You can go to yourdomain.com/wp-admin/ to login to your WordPress admin back-end with your username and password.
WordPress admin is where all the magic happens and there is a medium-sized learning curve to get used to it.
Take some time exploring the opportunities and possibilities with your new WordPress site.
Left hand sidebar is full of options for you:
- In “Posts” you can write your first article. Posts are the main content of your site. Posts are the articles you are regularly writing for your visitors. They appear in your RSS feed, can be tagged and categorized. Posts traditionally feature a published on date in the byline and are placed in a reverse chronological order on your home page.
- In “Posts > Categories” you can group your posts into topics and allow users to find your content easier. If you go into “Settings” and then “Writing” in your admin interface you can select a new “Default Post Category” as otherwise all posts will by default go into “Uncategorized”. A category page lists all the posts from that category. These pages are very useful to give your visitors a nice access point to dig deeper into your content.
- “Posts > Tags” are similar to categories but they are just used more specifically. They keywords that are much more specific than categories and while I might have a category called ”Celebrity style” I might put a celebrity’s name as a tag to a post. Tags are usually links which lead to a page showcasing all the posts that are tagged with that specific keyword.
- In “Media” you will see a list of all the imagery and videos you have uploaded.
- “Pages” are more strategic than posts and are not updated daily. They are traditionally placed in navigational menu, contain more static information such as “About page” and “Contact page”. Many blogs have a “New? Start Here” page where they introduce a first-time visitor to the topic. Some have pages that focus on attracting customers such as “Consulting page” or “Services page” that list details on products and allow people to book an appointment.
- In “Comments” you can get an overview of all comments posted by your visitors. You can reply to the comments here. You can also moderate the comments by deleting and editing.
- In “Appearance > Themes” you can find and activate beautiful design themes. WordPress has thousands of them. How your site looks is often the first indication to readers of the quality of your content. No one will hang around a badly designed page. Get a great design that makes your site pretty. For a complete step-by-step process on choosing the design that fits take a look here.
- In “Appearance > Menus” you can set up your navigation menu.
- In “Appearance > Widgets” you can set up the look and features of your sidebar.
- In “Plugins” you can find and activate powerful plugins to extend WordPress. There are thousands of free plugins available and they can be used to add many features to your website. These are some of my favorite plugins.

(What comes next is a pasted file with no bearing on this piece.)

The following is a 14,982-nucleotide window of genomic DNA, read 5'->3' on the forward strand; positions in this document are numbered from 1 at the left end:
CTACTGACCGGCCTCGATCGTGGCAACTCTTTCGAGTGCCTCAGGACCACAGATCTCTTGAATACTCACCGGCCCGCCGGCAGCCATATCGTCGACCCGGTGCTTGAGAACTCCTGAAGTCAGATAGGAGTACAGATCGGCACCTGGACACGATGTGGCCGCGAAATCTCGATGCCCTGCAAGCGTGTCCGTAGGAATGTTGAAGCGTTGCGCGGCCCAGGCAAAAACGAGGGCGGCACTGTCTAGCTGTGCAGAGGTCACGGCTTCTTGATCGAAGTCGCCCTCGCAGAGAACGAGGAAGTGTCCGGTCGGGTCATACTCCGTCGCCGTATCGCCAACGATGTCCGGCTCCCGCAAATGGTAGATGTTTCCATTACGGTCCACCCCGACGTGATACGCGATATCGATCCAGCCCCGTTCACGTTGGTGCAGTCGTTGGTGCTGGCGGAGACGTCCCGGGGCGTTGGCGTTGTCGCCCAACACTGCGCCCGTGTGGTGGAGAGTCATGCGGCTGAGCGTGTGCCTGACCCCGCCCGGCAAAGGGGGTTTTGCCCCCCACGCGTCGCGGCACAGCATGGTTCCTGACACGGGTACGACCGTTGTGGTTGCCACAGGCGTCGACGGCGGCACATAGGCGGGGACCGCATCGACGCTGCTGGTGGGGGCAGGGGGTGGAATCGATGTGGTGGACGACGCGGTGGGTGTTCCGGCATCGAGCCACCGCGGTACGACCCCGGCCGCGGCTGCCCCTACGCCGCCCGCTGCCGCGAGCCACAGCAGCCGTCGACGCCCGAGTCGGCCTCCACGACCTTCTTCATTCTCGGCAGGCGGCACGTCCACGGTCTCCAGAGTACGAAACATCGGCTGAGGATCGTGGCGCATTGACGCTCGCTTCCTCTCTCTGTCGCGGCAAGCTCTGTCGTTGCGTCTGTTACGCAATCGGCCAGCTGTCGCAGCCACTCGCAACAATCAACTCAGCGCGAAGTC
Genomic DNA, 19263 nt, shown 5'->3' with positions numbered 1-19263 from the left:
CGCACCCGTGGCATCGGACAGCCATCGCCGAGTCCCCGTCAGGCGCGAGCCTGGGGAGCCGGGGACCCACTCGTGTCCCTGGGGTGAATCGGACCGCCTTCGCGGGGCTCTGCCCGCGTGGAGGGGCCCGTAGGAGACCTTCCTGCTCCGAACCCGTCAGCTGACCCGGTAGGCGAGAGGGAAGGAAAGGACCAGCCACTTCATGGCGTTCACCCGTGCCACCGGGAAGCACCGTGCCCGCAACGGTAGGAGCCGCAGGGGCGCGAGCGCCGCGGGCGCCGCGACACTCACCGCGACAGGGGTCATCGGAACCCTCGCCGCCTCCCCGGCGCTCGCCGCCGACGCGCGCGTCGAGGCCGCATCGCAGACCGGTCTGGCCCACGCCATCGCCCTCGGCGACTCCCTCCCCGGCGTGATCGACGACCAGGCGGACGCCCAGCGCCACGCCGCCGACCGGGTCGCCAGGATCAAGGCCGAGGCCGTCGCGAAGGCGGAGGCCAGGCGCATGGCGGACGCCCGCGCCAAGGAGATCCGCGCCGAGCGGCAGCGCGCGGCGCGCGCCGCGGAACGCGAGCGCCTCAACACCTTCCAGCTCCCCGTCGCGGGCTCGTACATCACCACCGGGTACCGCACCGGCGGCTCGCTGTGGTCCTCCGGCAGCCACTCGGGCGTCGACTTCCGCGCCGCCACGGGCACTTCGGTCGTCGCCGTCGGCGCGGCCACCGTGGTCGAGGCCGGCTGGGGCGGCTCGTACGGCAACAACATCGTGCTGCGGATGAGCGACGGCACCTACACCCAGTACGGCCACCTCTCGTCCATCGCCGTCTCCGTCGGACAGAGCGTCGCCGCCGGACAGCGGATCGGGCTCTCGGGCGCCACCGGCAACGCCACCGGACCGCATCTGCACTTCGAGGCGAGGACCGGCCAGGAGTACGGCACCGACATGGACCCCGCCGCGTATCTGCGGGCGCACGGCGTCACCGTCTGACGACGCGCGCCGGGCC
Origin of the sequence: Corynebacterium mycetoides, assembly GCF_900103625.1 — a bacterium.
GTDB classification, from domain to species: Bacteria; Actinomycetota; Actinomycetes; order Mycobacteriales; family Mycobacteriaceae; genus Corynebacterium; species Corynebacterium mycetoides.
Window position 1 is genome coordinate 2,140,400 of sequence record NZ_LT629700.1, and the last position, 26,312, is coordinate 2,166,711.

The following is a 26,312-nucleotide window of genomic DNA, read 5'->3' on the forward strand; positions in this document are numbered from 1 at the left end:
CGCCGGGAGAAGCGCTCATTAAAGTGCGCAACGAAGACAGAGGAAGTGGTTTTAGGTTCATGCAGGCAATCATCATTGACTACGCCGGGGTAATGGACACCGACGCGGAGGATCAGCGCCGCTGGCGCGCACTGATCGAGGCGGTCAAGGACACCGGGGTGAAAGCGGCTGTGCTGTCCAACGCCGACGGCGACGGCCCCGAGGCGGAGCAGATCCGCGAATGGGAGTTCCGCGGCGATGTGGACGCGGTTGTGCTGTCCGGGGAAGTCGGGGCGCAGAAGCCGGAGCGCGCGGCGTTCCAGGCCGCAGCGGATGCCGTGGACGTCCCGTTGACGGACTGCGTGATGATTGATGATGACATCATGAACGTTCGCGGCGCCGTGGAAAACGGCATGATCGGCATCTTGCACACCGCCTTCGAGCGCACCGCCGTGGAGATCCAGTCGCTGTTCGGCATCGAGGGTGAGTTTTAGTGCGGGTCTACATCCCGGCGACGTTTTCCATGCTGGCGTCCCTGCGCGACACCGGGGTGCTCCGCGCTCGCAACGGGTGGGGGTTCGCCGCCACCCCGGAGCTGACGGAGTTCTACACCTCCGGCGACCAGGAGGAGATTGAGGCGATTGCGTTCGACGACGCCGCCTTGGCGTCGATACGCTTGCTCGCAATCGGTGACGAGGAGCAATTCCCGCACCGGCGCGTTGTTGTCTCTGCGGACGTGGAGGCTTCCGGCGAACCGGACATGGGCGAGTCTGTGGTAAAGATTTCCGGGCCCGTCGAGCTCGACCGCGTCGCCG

- In “Users” you can edit your user profile or add other people who will be your collaborators.
- In “Settings” you can change the name of your blog and explore other settings.
Step 3: To-dos to optimize your new blog
Let’s look at this to-do list that I go through as soon as I install a new WordPress blog.
Remove the generic content that comes with WordPress
WordPress comes with several default items such as an introductory post, a welcome page and some pre-installed plugins.
You can safely get rid of all of them.
Delete the generic “Hello World!” post (In Posts), the “Sample Page” page (In Pages) and “Hello Dolly” plugin (In Plugins).
Activate comment spam blocker (In Plugins)
Many spammers use WordPress comment areas to promote pages where they sell dubious products.
You don’t want these people to hang out in your own comments area.
Luckily, the solution is simple with one of the spam blockers.
Akismet is the best comment spam filter and it comes within your WordPress installation.
Activate the plugin and then you just need to “Create a new Akismet key“.
Do check my detailed guide to eliminating WordPress comment spam for more advice.
Fill in “Site Title” and “Tagline” (In Settings > General)
You don’t want your site to be “just another WordPress site”, which is the default tagline in WordPress.
That doesn’t tell your visitor much about what you do. You should make one up for yourself.
Write your title in “Site Title”. Explain what your site is about in “Tagline”.
Don’t allow user registrations (In Settings > General > Membership)
WordPress allows your visitors to register for accounts on your site.
This is not necessary if you’re not running a membership site and it leaves your blog open to hackers and spam.
This if off by default but just make sure “Anyone can register” is ticked off.
Update ping services (In Settings > Writing > Update Services)
Pings help you automatically notify different online services when you publish a new post.
I don’t think I’ve ever received any visitors thanks to this but it’s a 2-min, one-time job so I recommend you do it in any case.
Update this field with ping services that WordPress recommends
Make your site visible to search engines (In Settings > Reading > Search Engine Visibility)
Make sure your site is visible to everyone, including search engines.